The Girl who Could Breathe Underwater (Book Review)

  • Author: Erin Bartels
  • Publisher: Revell (Baker Book House)
  • Purchase Now
  • Synopsis: After the release of her semi-autobiographical novel, Kendra returns to her late grandpa’s summer home, where she attempts to write a follow-up book—and prove that she had a right to pen the original.
  • Disclosure: I received a complimentary copy of the book from the publisher. Opinions expressed are my own.

Due to the nature of the content in this book, I feel that it is very important to provide an honest and in-depth exploration of the book’s themes, in my review. However, doing so will require quite a few spoilers. For this reason, I’m formatting this review a bit differently than usual, with a brief non-spoilery section, followed by a clearly labeled spoiler section.

Christian Themes

Without getting too spoilery, I think it’s only fair for readers to know that this book deals deeply with the topic of sexual assault.

I find it refreshing that a Christian publishing house has published a work on this theme— a theme that deserves attention, especially amongst Christians. Social justice is such an important theme in the Bible, which is so frequently overlooked in the Western church. Christ’s body is absolutely called to care for these groups of people, with the same tenderness and compassion and Christ. All too often, sexual abuse is treated by the church as a taboo topic, which means alienating those most in need of comfort. I believe we need much more Christian literature that addresses this form of trauma.

With that said, the book itself doesn’t contain overt Christian elements. It is the Author’s Note that introduces the healing and redemption that can be found in Jesus. “God exchanges His beauty for our ashes, His hope for our despair, His glory for our shame,” Bartels writes, “He is in the business of redemption. And He can redeem your story.” What a much-needed message of truth!

We also see evidence of a character forgiving someone who has deeply hurt her– even when he hasn’t shown a lot of remorse– amidst the very messy process of healing.

Writing Style / Structure

This is my first time reading a novel by Erin Bartels, and I was really impressed with her skills as a writer!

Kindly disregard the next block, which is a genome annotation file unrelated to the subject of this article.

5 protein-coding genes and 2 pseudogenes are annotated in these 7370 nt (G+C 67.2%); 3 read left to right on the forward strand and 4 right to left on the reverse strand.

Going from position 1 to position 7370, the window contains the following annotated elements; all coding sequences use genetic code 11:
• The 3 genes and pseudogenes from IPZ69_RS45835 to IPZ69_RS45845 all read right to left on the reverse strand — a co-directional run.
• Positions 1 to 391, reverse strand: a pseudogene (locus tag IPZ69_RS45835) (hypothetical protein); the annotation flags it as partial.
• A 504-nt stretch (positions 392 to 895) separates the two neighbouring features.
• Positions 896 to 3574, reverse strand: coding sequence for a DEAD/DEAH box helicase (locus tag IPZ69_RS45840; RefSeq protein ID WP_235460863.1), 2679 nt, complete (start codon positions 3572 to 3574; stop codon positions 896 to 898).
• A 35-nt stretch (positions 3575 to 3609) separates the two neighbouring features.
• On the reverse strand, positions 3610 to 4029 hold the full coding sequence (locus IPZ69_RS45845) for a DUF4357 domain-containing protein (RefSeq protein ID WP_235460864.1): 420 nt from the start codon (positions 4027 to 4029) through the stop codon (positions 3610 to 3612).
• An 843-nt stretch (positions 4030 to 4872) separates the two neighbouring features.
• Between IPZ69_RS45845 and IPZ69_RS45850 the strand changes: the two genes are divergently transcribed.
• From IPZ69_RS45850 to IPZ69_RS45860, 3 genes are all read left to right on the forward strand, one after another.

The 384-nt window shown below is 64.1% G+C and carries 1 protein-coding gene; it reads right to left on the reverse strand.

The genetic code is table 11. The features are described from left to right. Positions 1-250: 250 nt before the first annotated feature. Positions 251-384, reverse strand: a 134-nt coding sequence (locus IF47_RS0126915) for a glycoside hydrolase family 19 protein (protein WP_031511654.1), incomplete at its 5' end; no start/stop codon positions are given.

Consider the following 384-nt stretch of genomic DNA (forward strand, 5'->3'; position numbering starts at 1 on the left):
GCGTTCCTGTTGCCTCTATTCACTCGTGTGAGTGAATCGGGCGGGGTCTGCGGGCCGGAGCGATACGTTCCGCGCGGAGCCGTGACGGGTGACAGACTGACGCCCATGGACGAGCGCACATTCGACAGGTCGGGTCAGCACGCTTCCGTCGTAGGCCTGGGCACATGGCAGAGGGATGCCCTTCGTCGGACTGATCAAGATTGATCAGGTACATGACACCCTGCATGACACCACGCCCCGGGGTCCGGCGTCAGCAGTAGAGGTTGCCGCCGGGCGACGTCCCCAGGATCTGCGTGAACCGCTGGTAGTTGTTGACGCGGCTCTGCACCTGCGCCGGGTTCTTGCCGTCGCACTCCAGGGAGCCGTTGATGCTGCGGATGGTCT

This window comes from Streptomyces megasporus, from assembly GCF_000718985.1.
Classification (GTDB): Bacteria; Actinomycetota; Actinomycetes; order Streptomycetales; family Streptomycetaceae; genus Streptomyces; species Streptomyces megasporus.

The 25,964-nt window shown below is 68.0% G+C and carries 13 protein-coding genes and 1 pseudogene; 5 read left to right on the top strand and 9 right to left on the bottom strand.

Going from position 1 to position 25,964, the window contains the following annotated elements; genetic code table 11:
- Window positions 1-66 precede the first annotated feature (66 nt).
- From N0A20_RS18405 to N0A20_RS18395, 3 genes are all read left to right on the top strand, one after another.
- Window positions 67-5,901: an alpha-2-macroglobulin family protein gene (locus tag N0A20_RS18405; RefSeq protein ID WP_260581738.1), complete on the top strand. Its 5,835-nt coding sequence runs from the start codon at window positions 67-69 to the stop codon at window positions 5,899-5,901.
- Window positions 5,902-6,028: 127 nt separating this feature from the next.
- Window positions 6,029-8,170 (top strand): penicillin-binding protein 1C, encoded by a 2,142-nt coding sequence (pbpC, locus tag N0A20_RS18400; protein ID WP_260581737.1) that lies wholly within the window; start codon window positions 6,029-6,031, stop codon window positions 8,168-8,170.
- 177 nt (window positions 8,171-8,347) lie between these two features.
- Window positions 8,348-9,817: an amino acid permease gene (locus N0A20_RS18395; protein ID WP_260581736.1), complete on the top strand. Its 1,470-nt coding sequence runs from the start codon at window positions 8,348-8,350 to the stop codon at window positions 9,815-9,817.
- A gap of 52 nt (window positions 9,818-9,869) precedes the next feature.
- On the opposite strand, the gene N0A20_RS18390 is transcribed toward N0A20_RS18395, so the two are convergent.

Bartels teases out the narrative by means of a nonlinear structure, allowing the events of the past to unfold over the backdrop of the present.

Bartels also employs a first-person speaker who constantly addresses a second-person “you”— another character in the novel. This is, if not the first, one of the few times I’ve seen this maintained throughout an entire book. And Bartels does so masterfully.

The fact that Bartels can pull off a nonlinear timeline, plus a second-person narration, really attests to her craftsmanship as an author.

Approach to Content

Thematically, The Girl who Could Breathe Underwater is a really difficult book. The story doesn’t simply include sexual abuse– it’s the cornerstone of the premise, as the main character spends the entire novel processing and healing from multiple traumatic experiences. For this reason, it’s not a title I would recommend lightly.

Kendra, the protagonist, is a thoroughly human character and her thoughts and actions, rather than being prescriptive, paint a realistic portrait of what the healing process looks like. With that said, there are a few words of caution I would provide (see below, in the more “spoilery” section) for readers who are also healing from sexual trauma. Ultimately, I feel the need to explore some of the nuances of the text, without acutally offering a recommendation status for this particular title.

Personal Connection / Disclaimer

As mentioned above, I am so glad to see a Christian-published novel that interacts so deeply with the theme of sexual assault. This book opens the door to some very important, meaningful conversations, and I believe that the content covered strongly merits discussion.

With that said, I want to be clear that I have not personally experienced the kinds of trauma described in the book. My experience is secondhand, hearing the stories of someone I love very much, and occasionally sitting with her in the process. The comments I’ll be making below reflect this perspective. Also of note, my discussion will not delve into the entirety of the plot (for instance, I am not addressing Bartels’ overall treatment of the main friendship in the story) but will focus on my favorite and least favorite elements, although these may fall more into “subplot” categories.

Thematic Discussion

SPOILERS BELOW